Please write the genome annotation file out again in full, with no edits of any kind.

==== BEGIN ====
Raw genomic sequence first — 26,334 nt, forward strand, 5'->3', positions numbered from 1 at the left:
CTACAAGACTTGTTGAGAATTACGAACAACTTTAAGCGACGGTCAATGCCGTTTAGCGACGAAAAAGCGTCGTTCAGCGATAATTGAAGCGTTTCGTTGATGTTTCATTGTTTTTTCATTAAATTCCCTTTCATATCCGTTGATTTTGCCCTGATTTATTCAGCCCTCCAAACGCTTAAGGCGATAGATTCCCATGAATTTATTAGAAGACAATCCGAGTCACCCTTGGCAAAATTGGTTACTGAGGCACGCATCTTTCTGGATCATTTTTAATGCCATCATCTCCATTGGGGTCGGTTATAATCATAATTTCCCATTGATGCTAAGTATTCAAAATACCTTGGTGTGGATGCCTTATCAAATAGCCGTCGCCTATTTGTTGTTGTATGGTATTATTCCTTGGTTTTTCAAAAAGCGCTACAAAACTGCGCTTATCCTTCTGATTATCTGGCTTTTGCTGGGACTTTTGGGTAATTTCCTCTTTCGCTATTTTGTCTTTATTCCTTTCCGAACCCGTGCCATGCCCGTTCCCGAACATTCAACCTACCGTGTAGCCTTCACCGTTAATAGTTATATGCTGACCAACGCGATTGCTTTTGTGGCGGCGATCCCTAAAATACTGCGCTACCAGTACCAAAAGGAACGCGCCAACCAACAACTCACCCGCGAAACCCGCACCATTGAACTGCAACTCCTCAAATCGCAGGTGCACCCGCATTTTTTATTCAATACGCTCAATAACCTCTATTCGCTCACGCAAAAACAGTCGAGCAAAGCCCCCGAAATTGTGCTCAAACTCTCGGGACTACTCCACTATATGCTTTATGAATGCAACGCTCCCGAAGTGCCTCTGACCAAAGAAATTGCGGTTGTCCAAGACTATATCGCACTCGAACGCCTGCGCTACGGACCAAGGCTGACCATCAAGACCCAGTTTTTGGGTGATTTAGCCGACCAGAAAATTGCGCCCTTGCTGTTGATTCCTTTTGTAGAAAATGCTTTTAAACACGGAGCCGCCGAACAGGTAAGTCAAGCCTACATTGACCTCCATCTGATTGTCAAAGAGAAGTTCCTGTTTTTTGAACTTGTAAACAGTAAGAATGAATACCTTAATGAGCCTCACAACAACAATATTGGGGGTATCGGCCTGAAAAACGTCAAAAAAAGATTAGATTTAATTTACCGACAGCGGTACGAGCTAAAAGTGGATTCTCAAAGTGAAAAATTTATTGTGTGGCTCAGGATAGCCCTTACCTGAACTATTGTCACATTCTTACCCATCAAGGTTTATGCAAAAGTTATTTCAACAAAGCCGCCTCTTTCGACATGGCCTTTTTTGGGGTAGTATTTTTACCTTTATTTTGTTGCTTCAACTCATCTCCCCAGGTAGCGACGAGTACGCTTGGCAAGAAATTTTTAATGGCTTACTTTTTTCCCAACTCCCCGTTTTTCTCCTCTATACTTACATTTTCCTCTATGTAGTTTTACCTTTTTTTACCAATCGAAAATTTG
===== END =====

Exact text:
Raw genomic sequence first — 26,334 nt, forward strand, 5'->3', positions numbered from 1 at the left:
CTACAAGACTTGTTGAGAATTACGAACAACTTTAAGCGACGGTCAATGCCGTTTAGCGACGAAAAAGCGTCGTTCAGCGATAATTGAAGCGTTTCGTTGATGTTTCATTGTTTTTTCATTAAATTCCCTTTCATATCCGTTGATTTTGCCCTGATTTATTCAGCCCTCCAAACGCTTAAGGCGATAGATTCCCATGAATTTATTAGAAGACAATCCGAGTCACCCTTGGCAAAATTGGTTACTGAGGCACGCATCTTTCTGGATCATTTTTAATGCCATCATCTCCATTGGGGTCGGTTATAATCATAATTTCCCATTGATGCTAAGTATTCAAAATACCTTGGTGTGGATGCCTTATCAAATAGCCGTCGCCTATTTGTTGTTGTATGGTATTATTCCTTGGTTTTTCAAAAAGCGCTACAAAACTGCGCTTATCCTTCTGATTATCTGGCTTTTGCTGGGACTTTTGGGTAATTTCCTCTTTCGCTATTTTGTCTTTATTCCTTTCCGAACCCGTGCCATGCCCGTTCCCGAACATTCAACCTACCGTGTAGCCTTCACCGTTAATAGTTATATGCTGACCAACGCGATTGCTTTTGTGGCGGCGATCCCTAAAATACTGCGCTACCAGTACCAAAAGGAACGCGCCAACCAACAACTCACCCGCGAAACCCGCACCATTGAACTGCAACTCCTCAAATCGCAGGTGCACCCGCATTTTTTATTCAATACGCTCAATAACCTCTATTCGCTCACGCAAAAACAGTCGAGCAAAGCCCCCGAAATTGTGCTCAAACTCTCGGGACTACTCCACTATATGCTTTATGAATGCAACGCTCCCGAAGTGCCTCTGACCAAAGAAATTGCGGTTGTCCAAGACTATATCGCACTCGAACGCCTGCGCTACGGACCAAGGCTGACCATCAAGACCCAGTTTTTGGGTGATTTAGCCGACCAGAAAATTGCGCCCTTGCTGTTGATTCCTTTTGTAGAAAATGCTTTTAAACACGGAGCCGCCGAACAGGTAAGTCAAGCCTACATTGACCTCCATCTGATTGTCAAAGAGAAGTTCCTGTTTTTTGAACTTGTAAACAGTAAGAATGAATACCTTAATGAGCCTCACAACAACAATATTGGGGGTATCGGCCTGAAAAACGTCAAAAAAAGATTAGATTTAATTTACCGACAGCGGTACGAGCTAAAAGTGGATTCTCAAAGTGAAAAATTTATTGTGTGGCTCAGGATAGCCCTTACCTGAACTATTGTCACATTCTTACCCATCAAGGTTTATGCAAAAGTTATTTCAACAAAGCCGCCTCTTTCGACATGGCCTTTTTTGGGGTAGTATTTTTACCTTTATTTTGTTGCTTCAACTCATCTCCCCAGGTAGCGACGAGTACGCTTGGCAAGAAATTTTTAATGGCTTACTTTTTTCCCAACTCCCCGTTTTTCTCCTCTATACTTACATTTTCCTCTATGTAGTTTTACCTTTTTTTACCAATCGAAAATTTG